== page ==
Airbnb’s business in Baltimore continues growing as city legislators consider regulating and taxing the short-term rental service.
Both the Moonrise music festival and the AFRAM Festival, the free annual African-American cultural event, are slated to start Saturday in the city. The influx of visitors for those gatherings is projected to beat Airbnb’s previous single-day booking record with 2,960 guests set to arrive the day the festivals begin.
“Home-sharing continues to provide Baltimore with an easy way to host major events and thousands of visitors year-round,” Will Burns, director of public policy for Airbnb in Maryland, said in a statement. “And Baltimore’s flagship music festivals are the perfect opportunity for our local hosts to make supplemental income, open their homes to visitors, and serve as ambassadors for this great city.”
Airbnb’s previous single-day booking record of 2,320 guests was set on May 11 of this year. That was the day of the 143rd running of the Preakness Stakes. Airbnb expected hosts renting space over Preakness weekend to earn more than $372,000 between Thursday and Saturday. That figure represented a 60 percent increase from the same time period from the weeks before the race.
Between Friday and Sunday Airbnb hosts in the city are expected to earn $290,000 from visitors renting space via the online rental platform, the company said. That represents an 84 percent increase in earnings from the same time the week before. Since 2017, Airbnb hosts in Baltimore have made a combined $506,000 renting space to visitors for the two festivals.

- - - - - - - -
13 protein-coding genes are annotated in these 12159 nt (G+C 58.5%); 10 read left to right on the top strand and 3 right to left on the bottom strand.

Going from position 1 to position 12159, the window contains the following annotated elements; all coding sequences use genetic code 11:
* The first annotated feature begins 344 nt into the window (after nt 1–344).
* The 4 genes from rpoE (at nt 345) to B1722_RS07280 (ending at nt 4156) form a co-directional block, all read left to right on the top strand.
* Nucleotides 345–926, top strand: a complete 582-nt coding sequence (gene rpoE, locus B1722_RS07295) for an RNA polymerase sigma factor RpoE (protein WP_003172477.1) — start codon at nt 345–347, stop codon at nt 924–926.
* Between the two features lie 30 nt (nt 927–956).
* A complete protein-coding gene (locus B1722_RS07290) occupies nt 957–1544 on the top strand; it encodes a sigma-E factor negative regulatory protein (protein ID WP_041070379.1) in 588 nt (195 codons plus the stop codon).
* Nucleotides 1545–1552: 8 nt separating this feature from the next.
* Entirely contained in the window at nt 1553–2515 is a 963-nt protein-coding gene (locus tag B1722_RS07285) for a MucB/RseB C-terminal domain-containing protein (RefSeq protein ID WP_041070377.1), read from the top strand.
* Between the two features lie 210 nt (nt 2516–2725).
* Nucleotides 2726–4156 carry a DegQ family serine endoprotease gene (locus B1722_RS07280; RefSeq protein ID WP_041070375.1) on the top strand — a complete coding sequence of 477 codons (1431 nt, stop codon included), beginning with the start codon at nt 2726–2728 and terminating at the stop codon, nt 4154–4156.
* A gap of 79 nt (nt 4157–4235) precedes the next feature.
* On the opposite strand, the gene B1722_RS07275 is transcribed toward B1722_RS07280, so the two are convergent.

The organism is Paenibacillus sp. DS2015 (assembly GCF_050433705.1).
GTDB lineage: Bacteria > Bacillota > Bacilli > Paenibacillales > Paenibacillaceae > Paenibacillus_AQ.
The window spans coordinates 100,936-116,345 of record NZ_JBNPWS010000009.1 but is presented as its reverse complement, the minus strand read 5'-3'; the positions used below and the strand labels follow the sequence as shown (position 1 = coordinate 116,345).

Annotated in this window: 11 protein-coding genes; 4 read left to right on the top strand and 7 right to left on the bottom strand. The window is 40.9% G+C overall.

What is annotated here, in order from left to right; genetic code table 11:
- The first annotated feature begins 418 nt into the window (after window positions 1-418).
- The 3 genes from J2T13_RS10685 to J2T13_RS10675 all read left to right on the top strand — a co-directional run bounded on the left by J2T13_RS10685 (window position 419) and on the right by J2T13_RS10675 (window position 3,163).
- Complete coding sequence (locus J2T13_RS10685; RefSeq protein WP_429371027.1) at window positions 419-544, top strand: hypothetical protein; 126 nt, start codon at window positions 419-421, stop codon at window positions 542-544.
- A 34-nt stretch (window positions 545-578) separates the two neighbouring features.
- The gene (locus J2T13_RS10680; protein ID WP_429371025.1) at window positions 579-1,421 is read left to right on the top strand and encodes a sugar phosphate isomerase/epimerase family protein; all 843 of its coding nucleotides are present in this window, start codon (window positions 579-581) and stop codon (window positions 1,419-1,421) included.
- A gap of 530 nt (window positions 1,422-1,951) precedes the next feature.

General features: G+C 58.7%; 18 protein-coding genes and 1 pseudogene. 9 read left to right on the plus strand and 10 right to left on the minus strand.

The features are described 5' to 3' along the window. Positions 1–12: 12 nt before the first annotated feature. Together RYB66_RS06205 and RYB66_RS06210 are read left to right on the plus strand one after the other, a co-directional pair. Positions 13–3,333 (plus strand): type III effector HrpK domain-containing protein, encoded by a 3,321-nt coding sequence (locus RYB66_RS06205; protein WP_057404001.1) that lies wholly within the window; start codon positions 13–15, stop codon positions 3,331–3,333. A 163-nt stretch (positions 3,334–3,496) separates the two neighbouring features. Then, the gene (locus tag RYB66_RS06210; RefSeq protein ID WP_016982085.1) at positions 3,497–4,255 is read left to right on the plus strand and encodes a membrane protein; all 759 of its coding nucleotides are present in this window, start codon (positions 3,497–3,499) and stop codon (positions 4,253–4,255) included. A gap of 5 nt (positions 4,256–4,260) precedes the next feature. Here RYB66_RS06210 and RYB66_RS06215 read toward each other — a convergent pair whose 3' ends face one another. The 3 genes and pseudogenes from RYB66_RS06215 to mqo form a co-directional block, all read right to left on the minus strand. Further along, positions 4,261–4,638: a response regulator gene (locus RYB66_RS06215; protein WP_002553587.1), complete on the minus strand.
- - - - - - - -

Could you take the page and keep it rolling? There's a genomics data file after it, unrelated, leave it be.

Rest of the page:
Most of the guests staying with Baltimore’s 670 Airbnb hosts are from Philadelphia, New York and Washington, according to the company. The majority of the city’s hosts, 59 percent, are women, 5 percent are first-time hosts and 10 percent of hosts are at least 60 years old.
Due to the surge in popularity of short-term rentals, such as Airbnb, which the city assumes captures 95 percent of the market share, HomeAway, and VBRO the Baltimore City Council is debating a bill to tax and regulate the industry.
The bill, sponsored by Councilman Eric Costello and co-sponsored by nine other council members, calls for licensing hosts as well as applying the city’s 9.5 percent hotel tax on transactions made through San-Francisco based Airbnb and its competitors.
Hospitality industry interests in Baltimore have pushed for the city to regulate and tax short-term rental disruptors. Hotel operators argue that not having the hotel tax and lack of licensing give the short-term rentals a competitive advantage.
Several jurisdictions, including Montgomery County, have already approved laws to apply their hotel tax to short-term rentals.
There are 1,263 active short-term rental hosts in Baltimore, according to Baltimore’s Department of Finance, providing 2,105 rental units, with an average daily rate of $120, If the legislation passes it could generate roughly $1 million a year in revenue.
But the licensing requirements are the part of the bill that Airbnb representatives object to. The bill would require a short term rental host to prove the property is their primary residence, restrict rentals to two dwelling units, require an annual license renewal, and charge a licensing fee of $100.
“‘We believe a lighter regulatory touch for home-sharing is best for our community and the city, and look forward to further conversations on this issue,” Crystal Davis, a spokeswoman for Airbnb, said last month after a committee hearing on the bill.
Supporting the legislation are Baltimore Development Corp., the city’s quasi-public economic development agency, and Visit Baltimore, the nonprofit tasked with attracting visitors that is funded with a 40 percent cut of hotel tax revenues. But they also urged the city to consider regulations that wouldn’t be a burden on the emerging short-term rental market.
“Visit Baltimore believes (the legislation) is a step in this direction and encourages continued dialogue among all stakeholder groups –the local host community, the hotel industry, the broader tourism community and city agencies – around the proposed legislation,” Al Hutchinson, president and CEO of Visit Baltimore, wrote in his letter to the council.